Your tomatoes are getting big now huh? Gust of wind blew some over? Then you have seen the unmistakable signs that they need to be staked, caged, or trellised. I chose metal cages from Home Depot this year. Drive the cages feet as deeply into the ground as you can, pushing one or two legs down at a time. 
When you've done that you should drive some stakes down into the ground around the cage. This gives additional support for the cage so that it can stand heavier winds. I've only staked two sides of the cage, but if I find some more suitable staking material, then four stakes will be MUCH more secure. 

Comments

MarinaK14 (author)2017-03-08

I have chickens, how do I use their maneur as a fertilizer? My husband told me I could, but I didnt believe him. :))

Nuonaton (author)MarinaK142017-03-25

You can. But you should allow it to compost some before that addition. There can be too much nitrogen.

Farmerme (author)2012-06-19

Here's a good article that describes the difference between heirloom seeds, gmo seed, and hybrid seed. They sell heirloom seeds too. www.virtualfarmseedco.com

AmyLuthien (author)2012-05-10

Cute scarecrow! You might try hanging a few old CD's off him. Last year I had a pile of the things, and rather then throwing them out, I hung them off my old clothesline by the garden. Birds and rabbits won't go near the place now! It's also rather pretty with all those rainbow colors flashing as the disks move in the breeze, I call it "Geek Chic Modern Art" :D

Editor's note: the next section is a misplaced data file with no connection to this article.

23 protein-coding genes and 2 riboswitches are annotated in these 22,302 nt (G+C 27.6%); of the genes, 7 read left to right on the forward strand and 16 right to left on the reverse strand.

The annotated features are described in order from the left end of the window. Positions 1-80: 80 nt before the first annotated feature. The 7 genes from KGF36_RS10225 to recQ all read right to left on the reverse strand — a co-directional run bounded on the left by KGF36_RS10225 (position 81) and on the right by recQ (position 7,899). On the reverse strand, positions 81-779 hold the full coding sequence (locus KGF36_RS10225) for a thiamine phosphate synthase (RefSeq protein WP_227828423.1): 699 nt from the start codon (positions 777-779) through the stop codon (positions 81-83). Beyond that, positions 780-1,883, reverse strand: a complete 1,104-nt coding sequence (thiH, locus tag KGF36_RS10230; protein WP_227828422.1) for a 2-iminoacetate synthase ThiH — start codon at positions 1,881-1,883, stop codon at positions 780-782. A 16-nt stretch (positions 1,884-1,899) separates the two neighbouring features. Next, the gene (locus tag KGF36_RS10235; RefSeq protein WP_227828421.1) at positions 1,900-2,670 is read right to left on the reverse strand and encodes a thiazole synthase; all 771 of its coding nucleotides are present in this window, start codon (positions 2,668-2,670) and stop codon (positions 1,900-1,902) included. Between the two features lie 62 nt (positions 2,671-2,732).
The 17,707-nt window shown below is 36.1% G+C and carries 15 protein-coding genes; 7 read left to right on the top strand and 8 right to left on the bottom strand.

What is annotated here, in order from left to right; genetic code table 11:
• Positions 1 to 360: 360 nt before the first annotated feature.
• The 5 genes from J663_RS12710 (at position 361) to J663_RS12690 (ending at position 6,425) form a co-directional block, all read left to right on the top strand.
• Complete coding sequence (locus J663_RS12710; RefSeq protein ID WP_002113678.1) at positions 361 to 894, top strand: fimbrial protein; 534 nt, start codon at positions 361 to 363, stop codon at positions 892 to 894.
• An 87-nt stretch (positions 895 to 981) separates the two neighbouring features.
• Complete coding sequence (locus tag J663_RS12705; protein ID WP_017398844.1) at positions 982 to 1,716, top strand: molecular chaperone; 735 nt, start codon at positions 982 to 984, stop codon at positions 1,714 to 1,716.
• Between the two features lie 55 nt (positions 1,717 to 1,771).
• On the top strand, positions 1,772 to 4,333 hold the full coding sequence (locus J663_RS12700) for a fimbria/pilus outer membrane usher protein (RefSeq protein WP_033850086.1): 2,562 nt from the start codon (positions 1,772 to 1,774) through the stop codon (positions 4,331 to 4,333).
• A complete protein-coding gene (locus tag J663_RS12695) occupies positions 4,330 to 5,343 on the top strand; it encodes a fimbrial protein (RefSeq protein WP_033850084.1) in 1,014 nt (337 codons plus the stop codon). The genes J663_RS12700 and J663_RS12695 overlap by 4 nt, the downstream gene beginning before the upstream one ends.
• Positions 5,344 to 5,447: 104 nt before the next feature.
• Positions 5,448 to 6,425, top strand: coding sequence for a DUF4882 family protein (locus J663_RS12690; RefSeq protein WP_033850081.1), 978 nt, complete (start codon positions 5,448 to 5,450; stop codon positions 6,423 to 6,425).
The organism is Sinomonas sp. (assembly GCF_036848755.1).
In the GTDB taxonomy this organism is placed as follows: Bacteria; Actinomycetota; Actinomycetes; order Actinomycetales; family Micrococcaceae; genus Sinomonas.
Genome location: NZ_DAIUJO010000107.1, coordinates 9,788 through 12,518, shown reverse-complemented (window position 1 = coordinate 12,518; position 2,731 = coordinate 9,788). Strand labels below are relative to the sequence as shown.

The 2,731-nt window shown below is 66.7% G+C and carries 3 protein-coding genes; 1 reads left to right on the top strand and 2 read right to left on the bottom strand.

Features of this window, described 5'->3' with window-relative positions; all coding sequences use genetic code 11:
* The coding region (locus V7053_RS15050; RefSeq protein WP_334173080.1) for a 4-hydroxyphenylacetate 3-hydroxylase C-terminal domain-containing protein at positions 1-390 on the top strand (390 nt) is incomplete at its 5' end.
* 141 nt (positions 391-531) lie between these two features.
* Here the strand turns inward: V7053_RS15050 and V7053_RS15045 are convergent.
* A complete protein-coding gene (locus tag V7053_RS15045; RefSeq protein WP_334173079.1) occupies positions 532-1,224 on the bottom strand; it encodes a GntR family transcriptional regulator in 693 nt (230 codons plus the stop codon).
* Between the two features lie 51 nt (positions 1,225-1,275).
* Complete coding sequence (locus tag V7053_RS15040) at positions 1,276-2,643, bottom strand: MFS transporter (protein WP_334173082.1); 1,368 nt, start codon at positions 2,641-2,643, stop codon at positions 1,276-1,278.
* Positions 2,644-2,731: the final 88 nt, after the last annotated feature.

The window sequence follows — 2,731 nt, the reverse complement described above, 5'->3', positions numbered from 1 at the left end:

jtobako (author)2011-06-02

Forgot the most important part of heirloom plants-how to get and store the seeds for next year.

Nuonaton (author)jtobako2011-06-11

not yet, I have to harvest first. I got hurt a week ago and haven't been out to garden, so it's probably been overrun by bugs and critters. When I replant, I will (hopefully) be able to cover pest control and harvest, and then cover seed saving. I just ran into a major setback that will cost me alot of time. I tore some tendons in my ankle and the doc says stay off of it for awhile. But no worries, I'll cover seed saving soon. Thanks for bringing it up though!